Mallory, 60, was arrested last week and accused of selling top secret and other classified documents to Chinese intelligence officials.
"We are here because Mr. Mallory repeatedly sought out government agents to provide information," public defender Geremy Kamens said in a hearing Thursday. "It makes no sense, if Mr. Mallory sought to secretly betray his government. . . . These are not the actions of someone who is trying to hide. "
Prosecutors countered that Mallory had been expecting to meet CIA officers, not FBI agents, when he sat down to a meeting in Washington in May. When he let the agents search a device given to him by Chinese operatives, they say he was surprised that the classified documents and conversations about them had not been erased.
"He tried to claim he was being cooperative, he was reaching out to people," Assistant U.S. Attorney John Gibbs said in court. But "he lied repeatedly to the FBI."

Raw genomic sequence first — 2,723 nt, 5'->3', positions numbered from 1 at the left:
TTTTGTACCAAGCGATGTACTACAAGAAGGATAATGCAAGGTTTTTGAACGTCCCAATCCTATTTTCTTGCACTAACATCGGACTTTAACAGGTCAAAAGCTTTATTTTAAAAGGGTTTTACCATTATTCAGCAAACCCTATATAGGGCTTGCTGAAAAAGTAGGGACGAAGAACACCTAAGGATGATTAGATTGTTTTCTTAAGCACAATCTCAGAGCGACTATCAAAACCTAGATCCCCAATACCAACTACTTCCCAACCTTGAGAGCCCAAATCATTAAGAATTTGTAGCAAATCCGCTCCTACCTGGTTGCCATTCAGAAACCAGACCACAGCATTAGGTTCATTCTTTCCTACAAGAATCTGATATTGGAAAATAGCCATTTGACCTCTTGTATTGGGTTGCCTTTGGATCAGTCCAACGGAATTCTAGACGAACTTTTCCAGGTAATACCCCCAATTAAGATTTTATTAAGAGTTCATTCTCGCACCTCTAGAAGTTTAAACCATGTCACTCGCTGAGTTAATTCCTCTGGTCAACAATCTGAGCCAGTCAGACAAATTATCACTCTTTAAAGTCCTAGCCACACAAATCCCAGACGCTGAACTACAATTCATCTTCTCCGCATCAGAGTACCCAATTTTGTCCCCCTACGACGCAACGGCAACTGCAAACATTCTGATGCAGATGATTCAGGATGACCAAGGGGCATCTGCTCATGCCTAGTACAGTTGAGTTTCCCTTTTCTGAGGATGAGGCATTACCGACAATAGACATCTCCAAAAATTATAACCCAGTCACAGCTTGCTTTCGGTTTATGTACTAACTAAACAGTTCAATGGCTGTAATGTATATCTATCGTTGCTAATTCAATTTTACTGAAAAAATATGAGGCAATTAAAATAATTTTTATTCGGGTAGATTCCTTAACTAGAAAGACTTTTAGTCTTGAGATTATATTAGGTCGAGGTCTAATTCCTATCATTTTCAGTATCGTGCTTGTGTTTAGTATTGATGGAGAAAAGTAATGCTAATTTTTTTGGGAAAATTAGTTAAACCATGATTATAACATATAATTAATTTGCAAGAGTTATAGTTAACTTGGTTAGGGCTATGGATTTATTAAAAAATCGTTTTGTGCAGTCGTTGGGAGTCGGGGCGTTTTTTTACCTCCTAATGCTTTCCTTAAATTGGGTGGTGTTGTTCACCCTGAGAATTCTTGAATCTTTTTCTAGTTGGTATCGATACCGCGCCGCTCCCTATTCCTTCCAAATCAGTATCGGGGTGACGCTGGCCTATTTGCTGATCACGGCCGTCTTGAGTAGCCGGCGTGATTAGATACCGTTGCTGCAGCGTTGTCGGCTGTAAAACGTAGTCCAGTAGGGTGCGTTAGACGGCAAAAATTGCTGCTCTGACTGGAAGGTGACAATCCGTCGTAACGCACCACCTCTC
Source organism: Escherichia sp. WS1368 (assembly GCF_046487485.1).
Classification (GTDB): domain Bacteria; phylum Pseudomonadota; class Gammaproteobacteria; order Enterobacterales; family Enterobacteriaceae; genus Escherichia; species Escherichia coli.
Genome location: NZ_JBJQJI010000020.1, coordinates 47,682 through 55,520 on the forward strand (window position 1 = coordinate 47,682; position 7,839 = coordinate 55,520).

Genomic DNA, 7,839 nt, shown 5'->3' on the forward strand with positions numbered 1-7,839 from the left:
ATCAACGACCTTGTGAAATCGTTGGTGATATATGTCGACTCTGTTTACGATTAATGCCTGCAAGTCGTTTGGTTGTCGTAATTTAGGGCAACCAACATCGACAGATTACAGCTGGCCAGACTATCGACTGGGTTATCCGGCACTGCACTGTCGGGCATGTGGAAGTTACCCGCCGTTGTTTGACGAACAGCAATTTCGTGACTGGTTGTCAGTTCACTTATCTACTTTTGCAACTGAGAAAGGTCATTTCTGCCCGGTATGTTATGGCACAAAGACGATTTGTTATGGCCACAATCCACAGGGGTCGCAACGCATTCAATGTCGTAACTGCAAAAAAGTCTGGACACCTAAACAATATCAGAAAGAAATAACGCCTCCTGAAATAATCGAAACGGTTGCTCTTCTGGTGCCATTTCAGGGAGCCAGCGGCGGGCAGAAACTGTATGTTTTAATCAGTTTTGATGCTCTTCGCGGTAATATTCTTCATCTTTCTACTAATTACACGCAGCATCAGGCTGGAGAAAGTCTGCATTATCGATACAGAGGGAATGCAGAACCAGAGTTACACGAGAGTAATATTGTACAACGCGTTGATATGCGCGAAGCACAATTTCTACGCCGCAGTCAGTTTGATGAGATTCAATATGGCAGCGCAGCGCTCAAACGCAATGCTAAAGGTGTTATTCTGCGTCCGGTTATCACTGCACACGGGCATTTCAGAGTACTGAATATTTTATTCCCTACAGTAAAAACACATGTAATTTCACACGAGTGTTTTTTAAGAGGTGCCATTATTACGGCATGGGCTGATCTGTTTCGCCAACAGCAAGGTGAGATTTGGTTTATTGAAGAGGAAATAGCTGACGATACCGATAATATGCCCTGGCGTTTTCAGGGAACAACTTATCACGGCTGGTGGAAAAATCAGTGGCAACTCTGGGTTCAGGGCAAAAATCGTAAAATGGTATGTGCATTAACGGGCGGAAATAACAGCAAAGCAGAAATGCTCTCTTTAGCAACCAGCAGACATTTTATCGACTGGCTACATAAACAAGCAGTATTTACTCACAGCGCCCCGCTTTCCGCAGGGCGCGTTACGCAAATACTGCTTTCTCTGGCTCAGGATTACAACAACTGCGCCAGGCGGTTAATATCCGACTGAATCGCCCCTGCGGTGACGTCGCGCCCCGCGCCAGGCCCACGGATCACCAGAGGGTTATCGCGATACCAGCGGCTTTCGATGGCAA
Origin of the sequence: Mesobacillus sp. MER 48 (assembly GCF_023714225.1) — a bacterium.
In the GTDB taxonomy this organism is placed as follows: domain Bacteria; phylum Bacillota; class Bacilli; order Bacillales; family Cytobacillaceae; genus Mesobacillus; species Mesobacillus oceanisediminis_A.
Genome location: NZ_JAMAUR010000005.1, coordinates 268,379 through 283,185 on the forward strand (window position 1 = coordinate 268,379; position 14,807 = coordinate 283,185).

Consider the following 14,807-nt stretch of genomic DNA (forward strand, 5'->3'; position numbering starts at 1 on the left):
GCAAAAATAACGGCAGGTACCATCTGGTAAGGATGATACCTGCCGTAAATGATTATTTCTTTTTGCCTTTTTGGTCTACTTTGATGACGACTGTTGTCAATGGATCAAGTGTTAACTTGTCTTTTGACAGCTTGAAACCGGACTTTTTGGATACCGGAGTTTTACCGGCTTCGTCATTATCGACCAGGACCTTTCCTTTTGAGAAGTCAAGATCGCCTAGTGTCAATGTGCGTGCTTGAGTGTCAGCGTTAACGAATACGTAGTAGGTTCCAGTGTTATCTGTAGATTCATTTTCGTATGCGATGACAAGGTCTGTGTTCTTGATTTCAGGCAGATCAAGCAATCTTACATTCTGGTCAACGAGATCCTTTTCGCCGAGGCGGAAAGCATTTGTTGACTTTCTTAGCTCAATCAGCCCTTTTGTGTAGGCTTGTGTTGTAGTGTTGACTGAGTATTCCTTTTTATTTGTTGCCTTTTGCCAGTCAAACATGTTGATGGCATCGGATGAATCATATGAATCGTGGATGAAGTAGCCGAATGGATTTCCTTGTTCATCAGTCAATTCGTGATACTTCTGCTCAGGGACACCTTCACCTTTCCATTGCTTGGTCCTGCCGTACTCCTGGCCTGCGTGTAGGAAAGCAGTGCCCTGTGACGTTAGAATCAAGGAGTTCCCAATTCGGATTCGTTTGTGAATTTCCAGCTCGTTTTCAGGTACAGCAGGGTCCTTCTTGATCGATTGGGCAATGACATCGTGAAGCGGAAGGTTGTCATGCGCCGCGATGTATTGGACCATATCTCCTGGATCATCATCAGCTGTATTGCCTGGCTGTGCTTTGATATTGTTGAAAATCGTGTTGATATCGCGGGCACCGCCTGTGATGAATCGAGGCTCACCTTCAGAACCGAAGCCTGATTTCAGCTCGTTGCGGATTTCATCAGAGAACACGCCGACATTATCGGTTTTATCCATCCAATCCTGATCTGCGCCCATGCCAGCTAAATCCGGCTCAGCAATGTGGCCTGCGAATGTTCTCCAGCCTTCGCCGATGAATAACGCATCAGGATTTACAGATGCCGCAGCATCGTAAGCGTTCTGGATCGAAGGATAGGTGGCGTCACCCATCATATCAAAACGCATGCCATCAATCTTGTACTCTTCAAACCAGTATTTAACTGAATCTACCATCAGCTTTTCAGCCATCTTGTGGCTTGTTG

Left unexplained by Gibbs was Mallory's motivation for going to the CIA. But Customs agents conducting what court documents say was a routine search upon Mallory's return from Shanghai in April found $16,500 in his bags. Mallory had claimed not to be carrying more than $10,000. That interaction may have spooked Mallory.
Gibbs did suggest that debt led Mallory to allegedly sell secrets. He said the $25,000 paid to Mallory by the Chinese agents was his only income this year.
The Leesburg resident was let out on a $10,000 bond after the hearing, over the government's objections. He will be monitored by GPS, is restricted in his use of the Internet and cannot leave the area without permission.
Gibbs suggested the Chinese government could help Mallory sneak out of the country.
"He understands how to . . . change identities, to leave places quickly and covertly," Gibbs said.
A search of Mallory's home found wigs and fake mustaches, Gibbs said, but he was cut off by Judge Ivan Davis from further discussing the search.
Members of Mallory's church, a Chinese-speaking Mormon congregation, vouched for him in letters and came to court in support.
"Mr. Mallory is the straightest of straight arrows," Kamens argued.